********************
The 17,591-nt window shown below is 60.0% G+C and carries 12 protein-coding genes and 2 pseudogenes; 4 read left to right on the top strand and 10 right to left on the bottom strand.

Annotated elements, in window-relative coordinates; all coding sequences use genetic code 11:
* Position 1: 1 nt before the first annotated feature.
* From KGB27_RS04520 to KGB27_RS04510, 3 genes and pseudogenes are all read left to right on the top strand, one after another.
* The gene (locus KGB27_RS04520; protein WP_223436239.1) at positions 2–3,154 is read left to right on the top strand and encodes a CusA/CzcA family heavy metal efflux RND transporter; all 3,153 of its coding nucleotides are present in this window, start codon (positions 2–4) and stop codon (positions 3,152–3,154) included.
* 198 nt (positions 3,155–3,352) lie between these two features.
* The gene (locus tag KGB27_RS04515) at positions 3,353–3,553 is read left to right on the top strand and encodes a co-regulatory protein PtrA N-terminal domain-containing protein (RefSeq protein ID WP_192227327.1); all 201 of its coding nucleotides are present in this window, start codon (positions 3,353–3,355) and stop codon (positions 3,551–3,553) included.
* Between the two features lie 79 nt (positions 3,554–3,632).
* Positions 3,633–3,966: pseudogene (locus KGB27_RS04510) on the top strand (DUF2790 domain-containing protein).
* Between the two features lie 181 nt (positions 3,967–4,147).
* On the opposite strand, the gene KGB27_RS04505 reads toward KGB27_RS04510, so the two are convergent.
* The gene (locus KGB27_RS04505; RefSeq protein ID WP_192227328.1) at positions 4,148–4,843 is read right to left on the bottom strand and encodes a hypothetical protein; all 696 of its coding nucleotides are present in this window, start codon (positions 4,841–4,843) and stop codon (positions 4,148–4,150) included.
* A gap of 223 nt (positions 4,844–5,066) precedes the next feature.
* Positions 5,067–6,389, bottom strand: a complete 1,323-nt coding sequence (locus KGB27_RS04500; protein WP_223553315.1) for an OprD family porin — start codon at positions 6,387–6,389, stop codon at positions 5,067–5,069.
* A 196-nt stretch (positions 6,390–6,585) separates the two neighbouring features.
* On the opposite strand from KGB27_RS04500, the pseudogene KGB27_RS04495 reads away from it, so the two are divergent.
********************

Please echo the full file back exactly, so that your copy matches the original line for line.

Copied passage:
The 17,591-nt window shown below is 60.0% G+C and carries 12 protein-coding genes and 2 pseudogenes; 4 read left to right on the top strand and 10 right to left on the bottom strand.

Annotated elements, in window-relative coordinates; all coding sequences use genetic code 11:
* Position 1: 1 nt before the first annotated feature.
* From KGB27_RS04520 to KGB27_RS04510, 3 genes and pseudogenes are all read left to right on the top strand, one after another.
* The gene (locus KGB27_RS04520; protein WP_223436239.1) at positions 2–3,154 is read left to right on the top strand and encodes a CusA/CzcA family heavy metal efflux RND transporter; all 3,153 of its coding nucleotides are present in this window, start codon (positions 2–4) and stop codon (positions 3,152–3,154) included.
* 198 nt (positions 3,155–3,352) lie between these two features.
* The gene (locus tag KGB27_RS04515) at positions 3,353–3,553 is read left to right on the top strand and encodes a co-regulatory protein PtrA N-terminal domain-containing protein (RefSeq protein ID WP_192227327.1); all 201 of its coding nucleotides are present in this window, start codon (positions 3,353–3,355) and stop codon (positions 3,551–3,553) included.
* Between the two features lie 79 nt (positions 3,554–3,632).
* Positions 3,633–3,966: pseudogene (locus KGB27_RS04510) on the top strand (DUF2790 domain-containing protein).
* Between the two features lie 181 nt (positions 3,967–4,147).
* On the opposite strand, the gene KGB27_RS04505 reads toward KGB27_RS04510, so the two are convergent.
* The gene (locus KGB27_RS04505; RefSeq protein ID WP_192227328.1) at positions 4,148–4,843 is read right to left on the bottom strand and encodes a hypothetical protein; all 696 of its coding nucleotides are present in this window, start codon (positions 4,841–4,843) and stop codon (positions 4,148–4,150) included.
* A gap of 223 nt (positions 4,844–5,066) precedes the next feature.
* Positions 5,067–6,389, bottom strand: a complete 1,323-nt coding sequence (locus KGB27_RS04500; protein WP_223553315.1) for an OprD family porin — start codon at positions 6,387–6,389, stop codon at positions 5,067–5,069.
* A 196-nt stretch (positions 6,390–6,585) separates the two neighbouring features.
* On the opposite strand from KGB27_RS04500, the pseudogene KGB27_RS04495 reads away from it, so the two are divergent.